Belloc, Chesterton and the USA

Boris Jonhson has declared July 4th “our independence day”, when people can return to pubs and restaurants. Leaving aside the advisability of the policy or indeed the character of the prime minister, his his light-hearted catchphrase does remind us how our fortunes are connected, root and branch with those of the USA, and have been so for at least one hundred years and certainly since 1956 when America clearly told Britain who was boss after the Suez crisis. The lion became the poddle.

It is interesting what Belloc (himself married to an Irish-American) thought of this changing relationship with America as he considered this and many other important topics as he sailed around the coast of Britain in his boat The Nona in 1925. Belloc’s great friend, Gilbert Chesterton wrote a poem on the topic, which we can only read now with a wry smile.

America has Mastered us, Belloc 1925

Millions of children are told that the American colonies revolted because they were unjustly taxed by England; that after a long struggle they won because they were right; because they had the same qualities as our own sacred selves being of our own sacred blood; that the trouble ought never to have arisen, and was only due to the folly of a few misguided and pig-headed English gentlemen who happened to hold political power. I will bargain that – above the labouring mass – this is the attitude taken by nine men out of ten in England to-day towards the American War of Independence.

On the top of that all are told – or given the impression, at any rate – that England soon repented of her error, and came to regard the United States as the noblest of her children. They are not told that an expensive war had been waged by the mother country in defence of the colonists; that after long and difficult negotiations had been undertaken to see how that expense could be shared; that certainly a majority of the colonists – and probably a large majority – were on the side of England, and against the rebels, and that the final defeat of England was mainly due to the intervention of the French, and especially to the more close concentration of the French fleet.

They are not told that the English people regarded themselves as perfectly right, that they continued to detest the Americans with the most vivid hatred for a hundred years afterwards, or that the policy of pretending a friendship with America is quite recent, and only grew up after the strength of the new country was apparent, when the long agony of the civil war had turned in the favour of the North. Worst of all, they are told that this pretence of identifying the United States with England is being carried on against increasing odds, as the United States becomes less and less English in tradition, in blood, in morals, and everything else.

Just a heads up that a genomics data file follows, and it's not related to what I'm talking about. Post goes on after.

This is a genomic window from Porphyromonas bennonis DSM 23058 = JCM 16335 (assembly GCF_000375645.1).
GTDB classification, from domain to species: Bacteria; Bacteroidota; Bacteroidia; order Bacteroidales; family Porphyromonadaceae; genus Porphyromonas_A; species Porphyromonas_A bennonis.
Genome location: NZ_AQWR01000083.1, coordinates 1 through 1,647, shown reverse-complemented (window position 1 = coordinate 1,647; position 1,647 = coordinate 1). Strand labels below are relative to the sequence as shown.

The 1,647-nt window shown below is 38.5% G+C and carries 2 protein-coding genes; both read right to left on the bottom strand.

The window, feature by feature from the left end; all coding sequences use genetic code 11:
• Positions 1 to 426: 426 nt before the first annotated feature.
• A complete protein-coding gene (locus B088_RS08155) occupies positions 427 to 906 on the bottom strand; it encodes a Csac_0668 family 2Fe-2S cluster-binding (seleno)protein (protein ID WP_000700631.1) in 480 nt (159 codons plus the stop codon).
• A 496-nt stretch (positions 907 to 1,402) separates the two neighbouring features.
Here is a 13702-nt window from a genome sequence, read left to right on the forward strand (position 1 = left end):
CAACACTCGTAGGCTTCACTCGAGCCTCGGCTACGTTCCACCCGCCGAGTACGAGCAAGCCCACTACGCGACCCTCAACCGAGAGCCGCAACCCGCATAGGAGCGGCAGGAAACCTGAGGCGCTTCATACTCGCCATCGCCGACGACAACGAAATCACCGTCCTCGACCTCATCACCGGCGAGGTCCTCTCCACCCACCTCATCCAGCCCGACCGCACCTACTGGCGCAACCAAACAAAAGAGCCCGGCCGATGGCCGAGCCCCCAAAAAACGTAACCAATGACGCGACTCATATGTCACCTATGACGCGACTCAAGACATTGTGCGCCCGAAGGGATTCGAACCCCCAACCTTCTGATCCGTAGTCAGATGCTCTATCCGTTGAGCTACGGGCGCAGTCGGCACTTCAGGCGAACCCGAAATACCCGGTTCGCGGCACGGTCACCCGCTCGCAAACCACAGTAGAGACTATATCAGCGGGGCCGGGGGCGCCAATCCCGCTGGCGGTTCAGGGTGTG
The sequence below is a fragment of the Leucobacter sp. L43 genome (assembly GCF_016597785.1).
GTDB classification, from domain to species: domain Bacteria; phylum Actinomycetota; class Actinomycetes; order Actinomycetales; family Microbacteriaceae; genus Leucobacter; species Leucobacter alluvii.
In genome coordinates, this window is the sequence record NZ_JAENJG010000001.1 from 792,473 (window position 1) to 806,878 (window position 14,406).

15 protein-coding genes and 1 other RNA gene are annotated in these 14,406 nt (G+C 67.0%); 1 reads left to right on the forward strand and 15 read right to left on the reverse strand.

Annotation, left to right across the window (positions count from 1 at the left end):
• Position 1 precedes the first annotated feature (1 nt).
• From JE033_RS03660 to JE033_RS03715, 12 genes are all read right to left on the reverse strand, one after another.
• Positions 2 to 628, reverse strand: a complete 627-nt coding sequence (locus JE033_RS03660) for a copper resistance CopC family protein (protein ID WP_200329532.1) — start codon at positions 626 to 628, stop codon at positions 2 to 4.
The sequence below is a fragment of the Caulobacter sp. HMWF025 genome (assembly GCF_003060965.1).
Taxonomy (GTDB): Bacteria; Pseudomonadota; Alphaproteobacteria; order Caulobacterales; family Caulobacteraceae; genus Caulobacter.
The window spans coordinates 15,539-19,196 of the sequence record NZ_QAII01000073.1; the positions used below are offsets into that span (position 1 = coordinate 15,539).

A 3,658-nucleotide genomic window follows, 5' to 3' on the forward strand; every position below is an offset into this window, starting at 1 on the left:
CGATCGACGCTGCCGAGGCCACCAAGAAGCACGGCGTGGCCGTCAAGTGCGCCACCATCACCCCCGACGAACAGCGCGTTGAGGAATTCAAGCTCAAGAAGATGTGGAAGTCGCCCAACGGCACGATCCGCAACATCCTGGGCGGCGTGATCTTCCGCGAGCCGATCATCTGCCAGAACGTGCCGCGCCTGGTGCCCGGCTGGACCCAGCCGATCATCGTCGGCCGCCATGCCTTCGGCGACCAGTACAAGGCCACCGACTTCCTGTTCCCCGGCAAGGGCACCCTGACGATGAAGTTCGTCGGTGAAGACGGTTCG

The false legend is swallowed whole, and it is a very good example of how mythology can have a direct practical effect for ill.

Coming to his own day, Belloc reflected how the Dawes Plan of 1924, ensured that American finance became dominant over the European economies –

Those who govern us have been compelled to accept the Dawes Report – even to set it working – and they watch anxiously its coming effect upon that balance whereby England lives. They are caught in a trap. Had they known a plain, modern historical truth, that America is a foreign country, they could have preserved an independent national policy. It is now too late. America has mastered us.


G.K. Chesterton

Britannia needs no Boulevards,
No spaces wide and gay:
Her march was through the crooked streets
Along the narrow way.
Nor looks she where, New York’s seduction,
The Broadway leadeth to destruction.

Britannia needs no Cafés:
If Coffee needs must be,
Its place should be the Coffee-house
Where Johnson growled for Tea;
But who can hear that human mountain
Growl for an ice-cream soda-fountain?

She needs no Russian Theatre,
Where Father strangles Mother,
In scenes where all the characters
And colours kill each other:
Her boast is freedom had by halves,
And Britons never shall be Slavs.

But if not hers the Dance of Death,
Great Dostoievsky’s dance,
And if the things most finely French
Are better done in France—
Might not Americanisation
Be best applied to its own nation?

Ere every shop shall be a store
And every Trade a Trust . . .
Lo, many men in many lands
Know when their cause is just.
There will be quite a large attendance
When we Declare our Independence.

G.K. Chesterton

Chesterton’s poem, picks up on Belloc’s concern that a distinctive English culture risked being overwhelmed by the commercial tidal wave racing across the Atlantic to Britain. His poem also alludes to the horrors that had recently taken place in Russia with revolution and civil war. The unspoken concern is that the fear of communism will weld England even closer to America; but the poet yet hopes that England can remain a distinctive nation, just as France may remain distinctively French. Sadness but probably not surprise would be the reaction of Belloc and Chesterton if they could see England today.

Chris Hare

I am the project manager for Belloc, Broadwood and Beyond